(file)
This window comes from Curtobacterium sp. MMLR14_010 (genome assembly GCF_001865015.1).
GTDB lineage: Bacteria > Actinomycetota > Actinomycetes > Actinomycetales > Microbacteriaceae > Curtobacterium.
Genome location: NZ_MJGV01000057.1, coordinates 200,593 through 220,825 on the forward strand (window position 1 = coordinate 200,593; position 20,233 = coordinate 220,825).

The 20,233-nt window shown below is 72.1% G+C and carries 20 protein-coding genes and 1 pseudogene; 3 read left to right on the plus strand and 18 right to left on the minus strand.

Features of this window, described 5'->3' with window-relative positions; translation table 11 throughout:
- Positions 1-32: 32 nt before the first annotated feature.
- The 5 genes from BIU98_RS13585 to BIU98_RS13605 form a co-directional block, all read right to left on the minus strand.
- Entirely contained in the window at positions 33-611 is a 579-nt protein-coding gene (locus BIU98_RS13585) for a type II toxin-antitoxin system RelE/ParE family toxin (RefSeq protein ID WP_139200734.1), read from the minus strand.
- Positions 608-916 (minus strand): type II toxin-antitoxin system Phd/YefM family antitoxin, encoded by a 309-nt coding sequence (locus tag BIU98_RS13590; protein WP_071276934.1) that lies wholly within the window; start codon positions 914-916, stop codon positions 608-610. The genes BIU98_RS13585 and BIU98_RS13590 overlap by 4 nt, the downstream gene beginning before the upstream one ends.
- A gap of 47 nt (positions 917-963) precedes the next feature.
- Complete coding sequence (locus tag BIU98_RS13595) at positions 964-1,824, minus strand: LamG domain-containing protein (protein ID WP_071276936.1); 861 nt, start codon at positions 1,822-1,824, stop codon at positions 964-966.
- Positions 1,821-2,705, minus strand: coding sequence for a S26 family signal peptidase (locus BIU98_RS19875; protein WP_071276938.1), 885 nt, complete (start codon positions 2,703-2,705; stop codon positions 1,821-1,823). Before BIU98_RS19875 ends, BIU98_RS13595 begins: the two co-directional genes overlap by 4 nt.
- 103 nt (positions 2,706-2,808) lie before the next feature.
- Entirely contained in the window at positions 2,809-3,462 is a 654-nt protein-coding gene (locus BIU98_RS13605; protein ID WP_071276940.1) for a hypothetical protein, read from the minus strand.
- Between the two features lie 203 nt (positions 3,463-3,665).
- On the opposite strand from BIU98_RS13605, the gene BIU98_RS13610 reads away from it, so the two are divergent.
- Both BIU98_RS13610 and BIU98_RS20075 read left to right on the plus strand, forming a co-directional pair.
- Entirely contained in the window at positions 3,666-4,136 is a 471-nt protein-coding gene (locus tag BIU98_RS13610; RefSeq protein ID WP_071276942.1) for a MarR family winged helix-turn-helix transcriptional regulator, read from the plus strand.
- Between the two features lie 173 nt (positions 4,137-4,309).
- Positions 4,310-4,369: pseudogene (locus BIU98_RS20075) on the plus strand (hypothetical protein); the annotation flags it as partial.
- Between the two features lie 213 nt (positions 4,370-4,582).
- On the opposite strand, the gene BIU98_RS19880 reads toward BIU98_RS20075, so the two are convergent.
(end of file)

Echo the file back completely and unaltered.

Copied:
This window comes from Curtobacterium sp. MMLR14_010 (genome assembly GCF_001865015.1).
GTDB lineage: Bacteria > Actinomycetota > Actinomycetes > Actinomycetales > Microbacteriaceae > Curtobacterium.
Genome location: NZ_MJGV01000057.1, coordinates 200,593 through 220,825 on the forward strand (window position 1 = coordinate 200,593; position 20,233 = coordinate 220,825).

The 20,233-nt window shown below is 72.1% G+C and carries 20 protein-coding genes and 1 pseudogene; 3 read left to right on the plus strand and 18 right to left on the minus strand.

Features of this window, described 5'->3' with window-relative positions; translation table 11 throughout:
- Positions 1-32: 32 nt before the first annotated feature.
- The 5 genes from BIU98_RS13585 to BIU98_RS13605 form a co-directional block, all read right to left on the minus strand.
- Entirely contained in the window at positions 33-611 is a 579-nt protein-coding gene (locus BIU98_RS13585) for a type II toxin-antitoxin system RelE/ParE family toxin (RefSeq protein ID WP_139200734.1), read from the minus strand.
- Positions 608-916 (minus strand): type II toxin-antitoxin system Phd/YefM family antitoxin, encoded by a 309-nt coding sequence (locus tag BIU98_RS13590; protein WP_071276934.1) that lies wholly within the window; start codon positions 914-916, stop codon positions 608-610. The genes BIU98_RS13585 and BIU98_RS13590 overlap by 4 nt, the downstream gene beginning before the upstream one ends.
- A gap of 47 nt (positions 917-963) precedes the next feature.
- Complete coding sequence (locus tag BIU98_RS13595) at positions 964-1,824, minus strand: LamG domain-containing protein (protein ID WP_071276936.1); 861 nt, start codon at positions 1,822-1,824, stop codon at positions 964-966.
- Positions 1,821-2,705, minus strand: coding sequence for a S26 family signal peptidase (locus BIU98_RS19875; protein WP_071276938.1), 885 nt, complete (start codon positions 2,703-2,705; stop codon positions 1,821-1,823). Before BIU98_RS19875 ends, BIU98_RS13595 begins: the two co-directional genes overlap by 4 nt.
- 103 nt (positions 2,706-2,808) lie before the next feature.
- Entirely contained in the window at positions 2,809-3,462 is a 654-nt protein-coding gene (locus BIU98_RS13605; protein ID WP_071276940.1) for a hypothetical protein, read from the minus strand.
- Between the two features lie 203 nt (positions 3,463-3,665).
- On the opposite strand from BIU98_RS13605, the gene BIU98_RS13610 reads away from it, so the two are divergent.
- Both BIU98_RS13610 and BIU98_RS20075 read left to right on the plus strand, forming a co-directional pair.
- Entirely contained in the window at positions 3,666-4,136 is a 471-nt protein-coding gene (locus tag BIU98_RS13610; RefSeq protein ID WP_071276942.1) for a MarR family winged helix-turn-helix transcriptional regulator, read from the plus strand.
- Between the two features lie 173 nt (positions 4,137-4,309).
- Positions 4,310-4,369: pseudogene (locus BIU98_RS20075) on the plus strand (hypothetical protein); the annotation flags it as partial.
- Between the two features lie 213 nt (positions 4,370-4,582).
- On the opposite strand, the gene BIU98_RS19880 reads toward BIU98_RS20075, so the two are convergent.